The White House seems confused about what President Trump will do when Congress sends a bill to his desk strengthening sanctions on Russia for meddling in the 2016 elections.

Incoming White House communications director Anthony Scaramucci and press secretary Sarah Huckabee Sanders sent mixed messages about the bill Sunday morning in interviews on the morning news shows.

CNN reported the House and Senate have come to an agreement on a package of sanctions on Russia that would allow Congress to review any easing of the sanctions by Trump. It's the latest version of a bill that passed through the Senate 98-2 and the House is expected to vote on the measure Tuesday.

The bill has been problematic for the White House and reports indicate the president's team has been pressing Congress to weaken the bill. Trump and his team are reportedly worried the new sanctions don't give him enough flexibility in negotiating with Russian President Vladimir Putin.

Sanders said on ABC's "This Week" that Trump is looking upon the bill favorably and intends to sign it when it comes to his desk.

"Look, the administration is supportive of being tough on Russia, particularly in putting these sanctions in place. The original piece of legislation was poorly written but we were able to work with the House and Senate. And the administration is happy with the ability to do that and make those changes that were necessary," she said.

"And we support where the legislation is now, and will continue to work with the House and Senate to put those tough sanctions in place on Russia until the situation in Ukraine is fully resolved. But it certainly isn't right now."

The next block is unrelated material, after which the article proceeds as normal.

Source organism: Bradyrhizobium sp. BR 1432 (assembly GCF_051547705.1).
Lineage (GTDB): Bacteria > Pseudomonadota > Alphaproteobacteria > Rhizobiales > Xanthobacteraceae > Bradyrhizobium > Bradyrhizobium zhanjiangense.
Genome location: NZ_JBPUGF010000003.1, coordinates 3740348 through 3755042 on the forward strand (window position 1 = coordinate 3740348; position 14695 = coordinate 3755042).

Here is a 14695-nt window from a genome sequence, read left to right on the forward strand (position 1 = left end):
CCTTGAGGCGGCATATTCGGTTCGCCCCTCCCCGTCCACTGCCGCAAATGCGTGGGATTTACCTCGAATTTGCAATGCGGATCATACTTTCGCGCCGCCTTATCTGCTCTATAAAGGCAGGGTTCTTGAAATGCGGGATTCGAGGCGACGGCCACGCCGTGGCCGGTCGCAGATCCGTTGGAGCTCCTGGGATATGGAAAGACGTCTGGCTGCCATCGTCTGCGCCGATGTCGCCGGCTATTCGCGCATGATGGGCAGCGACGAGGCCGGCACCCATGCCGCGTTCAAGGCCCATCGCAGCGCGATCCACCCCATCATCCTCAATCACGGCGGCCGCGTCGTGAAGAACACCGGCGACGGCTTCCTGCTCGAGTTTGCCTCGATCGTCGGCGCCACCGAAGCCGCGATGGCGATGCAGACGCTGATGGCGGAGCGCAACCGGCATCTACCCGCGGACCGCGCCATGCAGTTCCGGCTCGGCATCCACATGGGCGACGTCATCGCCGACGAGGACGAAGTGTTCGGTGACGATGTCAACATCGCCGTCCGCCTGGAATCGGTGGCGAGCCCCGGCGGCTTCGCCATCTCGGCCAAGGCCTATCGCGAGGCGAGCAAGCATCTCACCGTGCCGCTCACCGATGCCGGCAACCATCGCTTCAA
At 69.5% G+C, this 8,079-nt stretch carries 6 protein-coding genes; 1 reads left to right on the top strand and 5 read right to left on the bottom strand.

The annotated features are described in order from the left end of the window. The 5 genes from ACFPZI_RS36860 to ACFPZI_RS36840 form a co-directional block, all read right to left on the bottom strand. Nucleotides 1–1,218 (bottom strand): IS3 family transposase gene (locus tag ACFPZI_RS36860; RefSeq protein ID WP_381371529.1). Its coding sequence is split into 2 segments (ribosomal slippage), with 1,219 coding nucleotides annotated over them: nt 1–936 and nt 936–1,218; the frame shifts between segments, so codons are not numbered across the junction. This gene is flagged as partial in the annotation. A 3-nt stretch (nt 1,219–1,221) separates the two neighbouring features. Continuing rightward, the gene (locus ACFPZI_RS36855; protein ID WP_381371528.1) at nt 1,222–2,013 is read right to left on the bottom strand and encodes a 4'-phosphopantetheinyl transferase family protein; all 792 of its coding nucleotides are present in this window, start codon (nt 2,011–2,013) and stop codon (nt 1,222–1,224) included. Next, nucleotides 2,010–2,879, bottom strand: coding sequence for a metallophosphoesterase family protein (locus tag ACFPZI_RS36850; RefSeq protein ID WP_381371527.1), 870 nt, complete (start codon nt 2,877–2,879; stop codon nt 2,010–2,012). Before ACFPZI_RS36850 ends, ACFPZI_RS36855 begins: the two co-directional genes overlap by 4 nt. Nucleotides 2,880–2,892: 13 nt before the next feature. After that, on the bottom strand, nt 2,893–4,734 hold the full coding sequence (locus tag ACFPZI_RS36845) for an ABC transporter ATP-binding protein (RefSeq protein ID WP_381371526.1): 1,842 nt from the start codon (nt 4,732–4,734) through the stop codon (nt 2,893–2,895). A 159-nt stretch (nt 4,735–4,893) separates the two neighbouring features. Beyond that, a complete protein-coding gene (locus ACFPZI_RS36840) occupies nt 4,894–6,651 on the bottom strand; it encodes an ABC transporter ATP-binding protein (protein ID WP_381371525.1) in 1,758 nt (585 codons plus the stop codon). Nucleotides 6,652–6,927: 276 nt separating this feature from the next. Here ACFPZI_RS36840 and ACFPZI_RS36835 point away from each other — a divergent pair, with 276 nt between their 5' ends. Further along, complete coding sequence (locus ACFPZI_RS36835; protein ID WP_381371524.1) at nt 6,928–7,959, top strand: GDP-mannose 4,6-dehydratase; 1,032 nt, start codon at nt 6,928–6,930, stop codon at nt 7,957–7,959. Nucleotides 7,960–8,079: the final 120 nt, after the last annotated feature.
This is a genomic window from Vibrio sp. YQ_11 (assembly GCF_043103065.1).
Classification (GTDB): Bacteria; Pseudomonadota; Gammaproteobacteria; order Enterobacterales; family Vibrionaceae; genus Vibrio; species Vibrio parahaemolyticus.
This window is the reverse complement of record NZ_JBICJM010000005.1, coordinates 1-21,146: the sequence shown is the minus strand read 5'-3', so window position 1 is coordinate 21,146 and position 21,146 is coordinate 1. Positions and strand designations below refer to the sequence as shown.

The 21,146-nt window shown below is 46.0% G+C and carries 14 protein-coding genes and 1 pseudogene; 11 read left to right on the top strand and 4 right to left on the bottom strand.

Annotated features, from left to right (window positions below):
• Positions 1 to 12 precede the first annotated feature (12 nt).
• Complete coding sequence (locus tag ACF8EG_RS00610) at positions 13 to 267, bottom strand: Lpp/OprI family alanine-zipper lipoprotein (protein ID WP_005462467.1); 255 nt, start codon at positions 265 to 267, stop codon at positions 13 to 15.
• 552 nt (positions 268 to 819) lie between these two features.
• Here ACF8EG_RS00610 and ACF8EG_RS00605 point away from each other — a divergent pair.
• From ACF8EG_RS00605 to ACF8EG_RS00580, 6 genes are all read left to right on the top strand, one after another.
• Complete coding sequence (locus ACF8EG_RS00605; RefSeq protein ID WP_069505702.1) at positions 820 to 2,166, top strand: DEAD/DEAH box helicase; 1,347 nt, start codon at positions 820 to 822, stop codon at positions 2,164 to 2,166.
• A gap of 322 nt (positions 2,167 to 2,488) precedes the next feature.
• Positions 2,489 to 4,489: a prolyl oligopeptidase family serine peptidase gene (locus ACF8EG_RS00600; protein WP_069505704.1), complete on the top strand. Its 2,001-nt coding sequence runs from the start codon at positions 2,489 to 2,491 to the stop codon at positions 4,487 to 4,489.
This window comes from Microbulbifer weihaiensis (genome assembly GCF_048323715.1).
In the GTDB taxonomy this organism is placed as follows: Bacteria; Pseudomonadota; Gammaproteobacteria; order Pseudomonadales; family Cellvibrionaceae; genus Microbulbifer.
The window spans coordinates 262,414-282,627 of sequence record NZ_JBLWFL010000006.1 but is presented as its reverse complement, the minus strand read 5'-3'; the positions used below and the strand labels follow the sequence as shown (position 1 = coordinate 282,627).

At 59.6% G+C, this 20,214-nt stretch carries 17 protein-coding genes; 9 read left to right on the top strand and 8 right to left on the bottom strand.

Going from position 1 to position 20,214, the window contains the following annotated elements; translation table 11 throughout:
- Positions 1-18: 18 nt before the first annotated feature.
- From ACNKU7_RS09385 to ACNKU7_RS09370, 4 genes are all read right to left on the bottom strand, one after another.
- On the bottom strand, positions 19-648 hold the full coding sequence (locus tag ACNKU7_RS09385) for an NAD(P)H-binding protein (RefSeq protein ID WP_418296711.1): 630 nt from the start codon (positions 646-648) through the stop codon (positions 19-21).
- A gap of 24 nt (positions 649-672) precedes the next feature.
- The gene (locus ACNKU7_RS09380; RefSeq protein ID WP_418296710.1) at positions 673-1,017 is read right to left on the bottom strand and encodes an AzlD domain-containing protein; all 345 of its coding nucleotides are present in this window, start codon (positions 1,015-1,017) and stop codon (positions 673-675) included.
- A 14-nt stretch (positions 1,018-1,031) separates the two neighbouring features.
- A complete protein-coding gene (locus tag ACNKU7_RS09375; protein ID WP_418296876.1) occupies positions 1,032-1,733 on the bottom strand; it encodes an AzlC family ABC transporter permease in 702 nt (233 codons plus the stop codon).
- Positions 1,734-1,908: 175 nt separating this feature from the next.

However, at about the same time Sunday, Sanders' new boss Scaramucci was telling CNN's "State of the Union" that Trump hadn't made a decision about the legislation yet.

"You've gotta ask President Trump that," Scaramucci said. "It's my second or third day on the job. My guess is that he's going to make that decision shortly."

It's a politically fraught decision for Trump and reports from the White House have indicated advisors are nervous about the optics of the president's first veto of his administration coming on sanctions against Russia.

The bill also has massive support in Congress and is expected to pass easily. Two senators from each party warned Trump during an interview on "Fox News Sunday" that any use of the veto pen would be overridden by Congress.

"This is a bill that will go to the president's desk and he should sign it into law," said Sen. John Thune, R-S.D.

He said he was confident Trump would sign the bill because "in the end the administration will come to the conclusion that the overwhelming majority of Congress [supports it] and we need to sanction Russia for their meddling in the U.S. election."

Democratic Sen. Ben Cardin, of Maryland, was even more explicit in his warning.

"If he vetoes the bill, we will override his veto," he said.